Functional Movements – What are they and why you need them

Functional movement exercises give extra purpose to your workout. These moves will strengthen your body in such a way that you can perform better in your daily activities of living. These movements can be used to improve overall stamina, strength and help to avoid injuries such as the dreaded tweak you get in your back when your bend over the wrong way. 

Why functional movements? 

It is important to incorporate functional movements into your workouts to increase strength, coordination, and balance. These movements are transferable into your daily activities. The more your practice, the easier they become, and the more comfortable it is to complete your daily tasks. Working on functional movements will make things like carrying groceries into the house feel easier. 

How they translate over into daily life

Some of these exercises may seem like they only belong in the gym, but these movements are often overlooked throughout the day. The squat is similar to a sitting down and standing up motion. Hinging at the hip is another underrated movement, as we often do this movement to pick things up off the floor. The most underrated movement is walking, and incorporating walking into a workout plan can help to improve overall endurance. Each of the following 7 movements is designed to improve your ability to complete daily activities. For anyone who struggles walking at work, carrying items, picking things up off the floor, or pushing a grocery cart, adding these movements to your workout routine will improve your functionality. 

Want to learn more? Join our 5 day March Moves Challenge that starts March 15th, 2021. Click HERE to sign up. 

7 Main Movements

  1. Squat – The squat is one of the simplest and most versatile exercises. There are tons of squat variations, but for functional training stick to a standard squat. This will help to work your quads, hamstrings, glutes, core, and calves. Sitting down will get a little easier when you incorporate squats into your workouts. 

  • Lunge – Walking, stair climbing, and reaching towards the floor all benefit from lunges. The lunge works the core, back, glutes, quads, hamstrings and calve muscles. Lunges can be done with just bodyweight or for extra intensity some free weights. 

  • Hinge – the hinge is a movement that can cause serious back pain, and is associated with “throwing out your back”. The deadlift is a perfect exercise for this movement. It helps to train you for one of the most functional daily movements, picking up something from the floor.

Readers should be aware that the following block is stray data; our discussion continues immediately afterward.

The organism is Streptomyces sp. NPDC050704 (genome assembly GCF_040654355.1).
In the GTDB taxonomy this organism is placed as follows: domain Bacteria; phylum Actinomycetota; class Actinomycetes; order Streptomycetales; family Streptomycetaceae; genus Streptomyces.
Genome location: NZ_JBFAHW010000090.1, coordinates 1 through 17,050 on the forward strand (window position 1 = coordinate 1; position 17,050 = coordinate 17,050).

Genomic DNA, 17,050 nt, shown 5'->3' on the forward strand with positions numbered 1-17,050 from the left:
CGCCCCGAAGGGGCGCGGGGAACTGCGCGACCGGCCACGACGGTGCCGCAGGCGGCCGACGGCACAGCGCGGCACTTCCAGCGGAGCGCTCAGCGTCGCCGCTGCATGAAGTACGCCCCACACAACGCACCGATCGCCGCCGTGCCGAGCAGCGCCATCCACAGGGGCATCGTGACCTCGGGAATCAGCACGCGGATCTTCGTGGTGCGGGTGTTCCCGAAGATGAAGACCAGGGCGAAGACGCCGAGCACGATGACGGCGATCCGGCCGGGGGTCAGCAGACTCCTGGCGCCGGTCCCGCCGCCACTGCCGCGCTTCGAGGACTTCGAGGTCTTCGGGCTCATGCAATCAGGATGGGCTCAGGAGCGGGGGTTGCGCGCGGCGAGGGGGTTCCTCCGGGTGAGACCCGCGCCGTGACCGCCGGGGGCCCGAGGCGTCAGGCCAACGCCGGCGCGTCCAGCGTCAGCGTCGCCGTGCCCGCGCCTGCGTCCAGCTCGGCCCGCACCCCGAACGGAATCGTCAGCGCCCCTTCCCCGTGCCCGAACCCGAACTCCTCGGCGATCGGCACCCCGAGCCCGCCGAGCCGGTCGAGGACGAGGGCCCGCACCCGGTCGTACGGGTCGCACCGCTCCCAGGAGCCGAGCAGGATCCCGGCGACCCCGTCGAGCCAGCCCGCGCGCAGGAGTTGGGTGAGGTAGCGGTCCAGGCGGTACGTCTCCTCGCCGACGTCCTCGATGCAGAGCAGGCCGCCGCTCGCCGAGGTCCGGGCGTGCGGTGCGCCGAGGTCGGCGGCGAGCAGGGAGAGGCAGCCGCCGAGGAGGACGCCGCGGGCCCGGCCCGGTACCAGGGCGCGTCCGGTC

• Push – The push movement is best worked with a push-up, or a resistance band press for those unable to do push-ups. The standard push-up works your triceps, chest, core, and shoulder muscles. 

  • Pull – You don’t need to do intense pull-ups to get the benefits of a pull exercise. One of the simplest ways to incorporate a pull movement is with a resistance band pull movement. This will help to strengthen your shoulders and back, to better help pull out weeds, or pull a dog’s leash. This movement will strengthen your back, shoulders, and core. 

  • Rotate – The twisting motion of the trunk, a reaching motion, can often cause discomfort throughout the day. Using a resistance band to train rotating at the trunk can help improve both strength and balance through your core. 

  • Walk – Did you get your steps in today? Walking is the simplest and most underrated exercise we take for granted. Walking should be incorporated into every workout program to improve gait, and endurance in your daily activities. 

How to program your workouts to hit all 7

When programming your workouts you need to consider the muscle groups being trained and how they relate to your daily activities. When programming your workouts you want to include the 7 movements listed above to get a full-body workout. Avoid using machine-based movements, or mobility aids that reduce physical requirements. Many of these functional movements work because they are simple, and mimic daily movements. 

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